dc.description.abstract<table><tr><td colspan="2" class="item-title">The Use of Simulated Clinical Experiences to Improve Competency in the Novice Anesthesia Provider</td></tr><tr class="item-sponsor"><td class="label">Conference Sponsor:</td><td class="value">Sigma Theta Tau International</td></tr><tr class="item-year"><td class="label">Conference Year:</td><td class="value">2003</td></tr><tr class="item-author"><td class="label">Author:</td><td class="value">Detty Oswaks, Jill Suzanne, CRNA, DNSc</td></tr><tr class="item-institute"><td class="label">P.I. Institution Name:</td><td class="value">Old Dominion University</td></tr><tr class="item-author-title"><td class="label">Title:</td><td class="value">Director, Nurse Anesthesia Program</td></tr><tr class="item-email"><td class="label">Email:</td><td class="value">jdettyos@odu.edu</td></tr><tr class="item-co-authors"><td class="label">Co-Authors:</td><td class="value">Jonathan Lee Sorenson, CRNA, DNSc</td></tr><tr><td colspan="2" class="item-abstract">Introduction: This study explored the possible existence of a relationship between novice anesthesia providers and simulated clinical experiences. Fifteen nurse anesthesia students from a mid-Western University, and fifteen nurse anesthesia students from a mid-Atlantic University comprised the study sample. Inclusion criteria required that the students had successfully completed two semesters of didactic/theoretical course work and were void of any clinical anesthesia experience. A human patient simulator (HPS) was employed to evaluate clinical competencies. Methods: This study was a quasi-experimental design comprising one group of subjects followed longitudinally. The study sample of novice anesthesia providers was assessed using Benner&rsquo;s Levels of Proficiency in Nursing Model. Parallel studies were conducted simultaneously at a mid-Western and at a mid-Atlantic Universities. Statistical analysis was performed by Chi-Square (x2) measurements. Results: Intubation success by gender revealed statistical significance (p=.009, .05a) for female students. Post simulation and post clinical experiences found higher success rates than pre simulation attempts. When examining the number of attempts for successful intubation statistical significance was established (p=.033, 05a). Statistical significance (p=.017, 05a) was noted regarding the assignment of physical risk for the sample population. Conclusions: The results of this study led to the following conclusions: 1. The success of oral tracheal intubation improved with clinical simulation. 2. Students found it difficult to achieve mask ventilation with a simulator after clinical experiences. 3. ASA physical status assignment is a subjective measurement. 4. The novice anesthesia providers were &lsquo;competent&rsquo; in the mask ventilation skill, by criteria, it was noted that many had an audible leak. 5. Novice anesthesia providers related that the human patient simulator (HPS) was an intimidating experience, but worthy.</td></tr></table>en_GB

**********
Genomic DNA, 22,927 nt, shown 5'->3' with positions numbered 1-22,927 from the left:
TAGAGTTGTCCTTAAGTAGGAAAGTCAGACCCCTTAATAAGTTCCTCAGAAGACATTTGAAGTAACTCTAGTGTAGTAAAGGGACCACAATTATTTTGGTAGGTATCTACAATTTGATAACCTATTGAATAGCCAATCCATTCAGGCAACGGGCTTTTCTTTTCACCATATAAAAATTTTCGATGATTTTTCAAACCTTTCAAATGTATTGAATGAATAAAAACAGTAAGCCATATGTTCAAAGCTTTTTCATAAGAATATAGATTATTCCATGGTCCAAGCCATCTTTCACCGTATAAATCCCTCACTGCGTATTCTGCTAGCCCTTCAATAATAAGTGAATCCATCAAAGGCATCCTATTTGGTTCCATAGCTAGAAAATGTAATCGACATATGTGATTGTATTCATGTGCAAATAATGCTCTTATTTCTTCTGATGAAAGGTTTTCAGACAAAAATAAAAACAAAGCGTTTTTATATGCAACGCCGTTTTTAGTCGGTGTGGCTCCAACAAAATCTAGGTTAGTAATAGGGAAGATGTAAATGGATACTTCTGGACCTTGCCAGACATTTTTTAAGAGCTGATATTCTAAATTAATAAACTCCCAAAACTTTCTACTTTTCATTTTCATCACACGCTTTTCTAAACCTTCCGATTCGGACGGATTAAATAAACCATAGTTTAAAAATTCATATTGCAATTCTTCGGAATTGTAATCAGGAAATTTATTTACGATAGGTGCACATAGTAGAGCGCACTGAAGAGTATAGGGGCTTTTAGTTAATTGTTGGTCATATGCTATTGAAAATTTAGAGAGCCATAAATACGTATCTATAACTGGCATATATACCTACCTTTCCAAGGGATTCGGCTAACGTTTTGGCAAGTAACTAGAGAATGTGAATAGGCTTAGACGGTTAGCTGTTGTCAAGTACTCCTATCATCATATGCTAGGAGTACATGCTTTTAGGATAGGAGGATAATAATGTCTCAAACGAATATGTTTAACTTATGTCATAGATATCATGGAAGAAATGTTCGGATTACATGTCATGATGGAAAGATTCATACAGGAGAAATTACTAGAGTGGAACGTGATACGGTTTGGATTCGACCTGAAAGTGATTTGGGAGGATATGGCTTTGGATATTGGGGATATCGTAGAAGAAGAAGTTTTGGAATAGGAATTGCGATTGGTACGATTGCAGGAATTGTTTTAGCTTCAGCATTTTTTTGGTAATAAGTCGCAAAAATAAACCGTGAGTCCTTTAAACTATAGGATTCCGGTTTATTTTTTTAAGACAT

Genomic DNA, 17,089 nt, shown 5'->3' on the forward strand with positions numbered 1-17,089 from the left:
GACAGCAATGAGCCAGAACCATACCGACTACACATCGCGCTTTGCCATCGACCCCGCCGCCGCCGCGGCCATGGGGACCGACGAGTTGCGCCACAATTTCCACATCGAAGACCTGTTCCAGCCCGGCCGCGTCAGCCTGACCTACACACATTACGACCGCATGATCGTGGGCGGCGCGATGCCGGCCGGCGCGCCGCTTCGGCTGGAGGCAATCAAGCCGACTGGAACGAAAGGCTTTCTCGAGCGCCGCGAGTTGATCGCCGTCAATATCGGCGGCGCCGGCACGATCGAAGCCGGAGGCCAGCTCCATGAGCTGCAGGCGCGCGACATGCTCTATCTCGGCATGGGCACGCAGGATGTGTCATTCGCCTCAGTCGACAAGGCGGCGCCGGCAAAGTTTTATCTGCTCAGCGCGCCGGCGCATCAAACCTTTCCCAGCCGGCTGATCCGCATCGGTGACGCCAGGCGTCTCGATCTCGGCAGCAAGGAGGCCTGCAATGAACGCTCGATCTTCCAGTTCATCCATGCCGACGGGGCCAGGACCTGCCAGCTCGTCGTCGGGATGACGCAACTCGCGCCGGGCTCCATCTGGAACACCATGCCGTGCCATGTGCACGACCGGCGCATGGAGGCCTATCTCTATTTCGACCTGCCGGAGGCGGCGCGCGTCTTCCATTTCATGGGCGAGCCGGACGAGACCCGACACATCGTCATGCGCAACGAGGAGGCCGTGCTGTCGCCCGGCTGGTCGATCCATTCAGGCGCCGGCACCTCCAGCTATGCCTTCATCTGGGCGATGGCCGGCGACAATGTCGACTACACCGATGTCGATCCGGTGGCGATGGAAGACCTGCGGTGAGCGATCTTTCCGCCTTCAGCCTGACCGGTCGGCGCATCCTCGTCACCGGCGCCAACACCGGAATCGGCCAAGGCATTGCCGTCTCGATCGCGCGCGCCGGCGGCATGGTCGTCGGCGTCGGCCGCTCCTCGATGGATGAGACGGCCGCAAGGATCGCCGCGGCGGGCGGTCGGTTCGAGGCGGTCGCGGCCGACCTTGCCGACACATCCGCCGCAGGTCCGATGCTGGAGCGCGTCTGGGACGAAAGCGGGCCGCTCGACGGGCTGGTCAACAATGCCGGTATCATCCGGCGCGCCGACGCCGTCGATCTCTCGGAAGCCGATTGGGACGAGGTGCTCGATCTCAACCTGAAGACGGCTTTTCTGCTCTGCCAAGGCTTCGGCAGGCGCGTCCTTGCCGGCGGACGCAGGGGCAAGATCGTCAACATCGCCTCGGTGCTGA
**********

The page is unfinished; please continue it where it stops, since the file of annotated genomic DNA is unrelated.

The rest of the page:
dc.date.available2011-10-26T09:30:34Z-
dc.date.issued2011-10-17en_GB
dc.date.accessioned2011-10-26T09:30:34Z-
dc.description.sponsorshipSigma Theta Tau Internationalen_GB
All Items in this repository are protected by copyright, with all rights reserved, unless otherwise indicated.